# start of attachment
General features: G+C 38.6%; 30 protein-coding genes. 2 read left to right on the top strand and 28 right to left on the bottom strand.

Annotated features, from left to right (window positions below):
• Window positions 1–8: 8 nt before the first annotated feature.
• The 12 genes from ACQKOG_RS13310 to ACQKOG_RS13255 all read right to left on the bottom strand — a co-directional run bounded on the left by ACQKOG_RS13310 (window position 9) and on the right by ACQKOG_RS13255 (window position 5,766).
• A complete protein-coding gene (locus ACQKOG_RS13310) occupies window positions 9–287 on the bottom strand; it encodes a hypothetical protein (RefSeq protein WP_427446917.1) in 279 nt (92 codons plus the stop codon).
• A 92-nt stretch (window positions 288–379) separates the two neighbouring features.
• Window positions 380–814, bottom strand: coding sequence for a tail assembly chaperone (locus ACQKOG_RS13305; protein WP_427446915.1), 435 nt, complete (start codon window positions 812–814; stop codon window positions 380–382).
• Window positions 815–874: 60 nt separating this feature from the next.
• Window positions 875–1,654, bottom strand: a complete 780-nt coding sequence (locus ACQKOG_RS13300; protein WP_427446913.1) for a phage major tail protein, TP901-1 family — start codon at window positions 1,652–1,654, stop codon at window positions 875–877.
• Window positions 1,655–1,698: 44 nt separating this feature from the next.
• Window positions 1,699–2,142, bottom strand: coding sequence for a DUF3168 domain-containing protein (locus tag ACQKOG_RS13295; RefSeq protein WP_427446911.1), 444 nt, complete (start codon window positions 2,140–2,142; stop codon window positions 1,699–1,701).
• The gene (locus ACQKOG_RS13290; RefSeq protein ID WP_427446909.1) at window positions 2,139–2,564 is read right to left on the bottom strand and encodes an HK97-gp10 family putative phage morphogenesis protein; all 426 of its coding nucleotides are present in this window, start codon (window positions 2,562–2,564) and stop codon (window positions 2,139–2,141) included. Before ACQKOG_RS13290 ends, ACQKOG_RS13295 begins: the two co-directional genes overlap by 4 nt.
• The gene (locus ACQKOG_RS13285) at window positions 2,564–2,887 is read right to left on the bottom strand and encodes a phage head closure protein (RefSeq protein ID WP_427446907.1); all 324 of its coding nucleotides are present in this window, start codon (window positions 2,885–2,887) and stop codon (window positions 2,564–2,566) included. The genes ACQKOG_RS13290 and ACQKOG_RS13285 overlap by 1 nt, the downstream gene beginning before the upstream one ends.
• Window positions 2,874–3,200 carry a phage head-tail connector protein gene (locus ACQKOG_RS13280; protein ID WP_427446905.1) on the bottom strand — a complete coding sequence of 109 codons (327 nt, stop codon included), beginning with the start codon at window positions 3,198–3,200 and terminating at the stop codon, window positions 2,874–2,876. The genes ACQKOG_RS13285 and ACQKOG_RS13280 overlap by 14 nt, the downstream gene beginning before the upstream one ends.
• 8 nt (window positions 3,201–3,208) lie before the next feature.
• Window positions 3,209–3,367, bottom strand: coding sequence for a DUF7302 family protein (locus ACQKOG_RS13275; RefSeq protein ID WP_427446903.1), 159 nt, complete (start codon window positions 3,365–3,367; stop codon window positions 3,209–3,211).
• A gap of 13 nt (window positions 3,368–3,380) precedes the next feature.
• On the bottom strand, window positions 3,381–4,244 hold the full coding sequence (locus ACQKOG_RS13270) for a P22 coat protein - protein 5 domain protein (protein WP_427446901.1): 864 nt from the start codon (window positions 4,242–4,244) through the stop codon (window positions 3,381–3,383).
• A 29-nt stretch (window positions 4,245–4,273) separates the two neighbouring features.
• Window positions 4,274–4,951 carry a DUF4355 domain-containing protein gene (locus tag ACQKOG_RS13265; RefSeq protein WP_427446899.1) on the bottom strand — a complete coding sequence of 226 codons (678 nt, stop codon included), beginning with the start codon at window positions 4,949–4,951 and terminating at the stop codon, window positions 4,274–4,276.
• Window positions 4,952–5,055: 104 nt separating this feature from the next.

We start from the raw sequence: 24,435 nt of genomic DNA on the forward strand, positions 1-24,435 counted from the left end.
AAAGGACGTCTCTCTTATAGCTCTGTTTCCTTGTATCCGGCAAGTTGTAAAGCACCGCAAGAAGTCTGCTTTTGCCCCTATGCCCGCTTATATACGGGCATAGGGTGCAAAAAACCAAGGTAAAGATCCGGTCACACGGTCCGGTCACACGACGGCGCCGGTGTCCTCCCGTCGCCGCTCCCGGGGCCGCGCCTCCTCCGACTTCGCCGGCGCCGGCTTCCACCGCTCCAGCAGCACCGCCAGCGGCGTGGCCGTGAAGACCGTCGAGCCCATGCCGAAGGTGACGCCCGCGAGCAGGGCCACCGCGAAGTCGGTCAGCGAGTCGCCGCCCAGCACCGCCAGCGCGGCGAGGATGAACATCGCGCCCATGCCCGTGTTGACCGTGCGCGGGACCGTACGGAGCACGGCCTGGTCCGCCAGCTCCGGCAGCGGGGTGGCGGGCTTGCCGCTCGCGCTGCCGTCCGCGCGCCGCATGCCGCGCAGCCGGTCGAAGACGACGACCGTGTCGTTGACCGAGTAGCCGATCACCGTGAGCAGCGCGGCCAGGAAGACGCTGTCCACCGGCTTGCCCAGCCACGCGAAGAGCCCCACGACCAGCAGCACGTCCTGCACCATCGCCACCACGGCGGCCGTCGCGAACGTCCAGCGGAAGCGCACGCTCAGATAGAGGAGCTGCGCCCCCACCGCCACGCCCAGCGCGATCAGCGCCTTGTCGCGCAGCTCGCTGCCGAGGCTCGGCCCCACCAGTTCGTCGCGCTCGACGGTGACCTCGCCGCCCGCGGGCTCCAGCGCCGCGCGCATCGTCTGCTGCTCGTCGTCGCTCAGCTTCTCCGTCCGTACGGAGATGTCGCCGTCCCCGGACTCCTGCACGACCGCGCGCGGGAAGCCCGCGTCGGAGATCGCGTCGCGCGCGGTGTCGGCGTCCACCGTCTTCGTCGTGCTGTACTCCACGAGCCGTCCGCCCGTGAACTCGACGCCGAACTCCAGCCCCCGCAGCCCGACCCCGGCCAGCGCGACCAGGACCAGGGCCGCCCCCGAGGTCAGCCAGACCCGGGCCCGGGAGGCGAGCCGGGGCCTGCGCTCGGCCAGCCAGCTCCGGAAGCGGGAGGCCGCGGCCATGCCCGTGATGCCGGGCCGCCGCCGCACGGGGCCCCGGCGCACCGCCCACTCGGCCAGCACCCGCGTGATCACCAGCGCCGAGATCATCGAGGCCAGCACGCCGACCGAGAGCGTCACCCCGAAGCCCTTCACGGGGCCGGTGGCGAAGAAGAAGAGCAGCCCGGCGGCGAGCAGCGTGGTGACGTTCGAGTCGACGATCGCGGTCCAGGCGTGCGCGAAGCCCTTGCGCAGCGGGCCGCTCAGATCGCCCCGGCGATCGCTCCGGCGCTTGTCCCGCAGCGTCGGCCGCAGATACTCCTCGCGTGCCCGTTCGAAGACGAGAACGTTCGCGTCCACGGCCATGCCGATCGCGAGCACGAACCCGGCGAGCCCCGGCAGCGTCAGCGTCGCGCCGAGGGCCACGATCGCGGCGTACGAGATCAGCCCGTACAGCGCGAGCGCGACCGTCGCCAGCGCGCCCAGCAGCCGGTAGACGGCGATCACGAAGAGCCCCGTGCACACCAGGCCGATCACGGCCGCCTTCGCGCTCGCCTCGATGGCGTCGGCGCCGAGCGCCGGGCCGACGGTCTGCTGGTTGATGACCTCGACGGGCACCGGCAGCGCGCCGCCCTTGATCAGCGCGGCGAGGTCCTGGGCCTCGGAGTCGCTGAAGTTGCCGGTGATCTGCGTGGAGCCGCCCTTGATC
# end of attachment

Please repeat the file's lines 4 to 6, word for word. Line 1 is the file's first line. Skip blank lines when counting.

• The 12 genes from ACQKOG_RS13310 to ACQKOG_RS13255 all read right to left on the bottom strand — a co-directional run bounded on the left by ACQKOG_RS13310 (window position 9) and on the right by ACQKOG_RS13255 (window position 5,766).
• A complete protein-coding gene (locus ACQKOG_RS13310) occupies window positions 9–287 on the bottom strand; it encodes a hypothetical protein (RefSeq protein WP_427446917.1) in 279 nt (92 codons plus the stop codon).
• A 92-nt stretch (window positions 288–379) separates the two neighbouring features.